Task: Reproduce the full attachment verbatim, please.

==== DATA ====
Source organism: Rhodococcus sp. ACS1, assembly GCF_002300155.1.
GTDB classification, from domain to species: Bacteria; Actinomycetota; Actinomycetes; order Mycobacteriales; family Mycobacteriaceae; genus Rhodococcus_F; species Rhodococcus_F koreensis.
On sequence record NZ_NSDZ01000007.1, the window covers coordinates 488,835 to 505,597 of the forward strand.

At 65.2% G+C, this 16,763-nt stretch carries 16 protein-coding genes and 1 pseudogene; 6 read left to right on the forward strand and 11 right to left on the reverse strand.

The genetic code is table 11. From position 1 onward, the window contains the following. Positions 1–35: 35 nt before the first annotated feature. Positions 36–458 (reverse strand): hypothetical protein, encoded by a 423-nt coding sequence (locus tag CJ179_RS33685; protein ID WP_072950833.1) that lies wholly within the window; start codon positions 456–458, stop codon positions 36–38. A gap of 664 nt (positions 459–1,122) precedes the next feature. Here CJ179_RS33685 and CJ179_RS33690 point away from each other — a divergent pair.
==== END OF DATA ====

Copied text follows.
Source organism: Rhodococcus sp. ACS1, assembly GCF_002300155.1.
GTDB classification, from domain to species: Bacteria; Actinomycetota; Actinomycetes; order Mycobacteriales; family Mycobacteriaceae; genus Rhodococcus_F; species Rhodococcus_F koreensis.
On sequence record NZ_NSDZ01000007.1, the window covers coordinates 488,835 to 505,597 of the forward strand.

At 65.2% G+C, this 16,763-nt stretch carries 16 protein-coding genes and 1 pseudogene; 6 read left to right on the forward strand and 11 right to left on the reverse strand.

The genetic code is table 11. From position 1 onward, the window contains the following. Positions 1–35: 35 nt before the first annotated feature. Positions 36–458 (reverse strand): hypothetical protein, encoded by a 423-nt coding sequence (locus tag CJ179_RS33685; protein ID WP_072950833.1) that lies wholly within the window; start codon positions 456–458, stop codon positions 36–38. A gap of 664 nt (positions 459–1,122) precedes the next feature. Here CJ179_RS33685 and CJ179_RS33690 point away from each other — a divergent pair.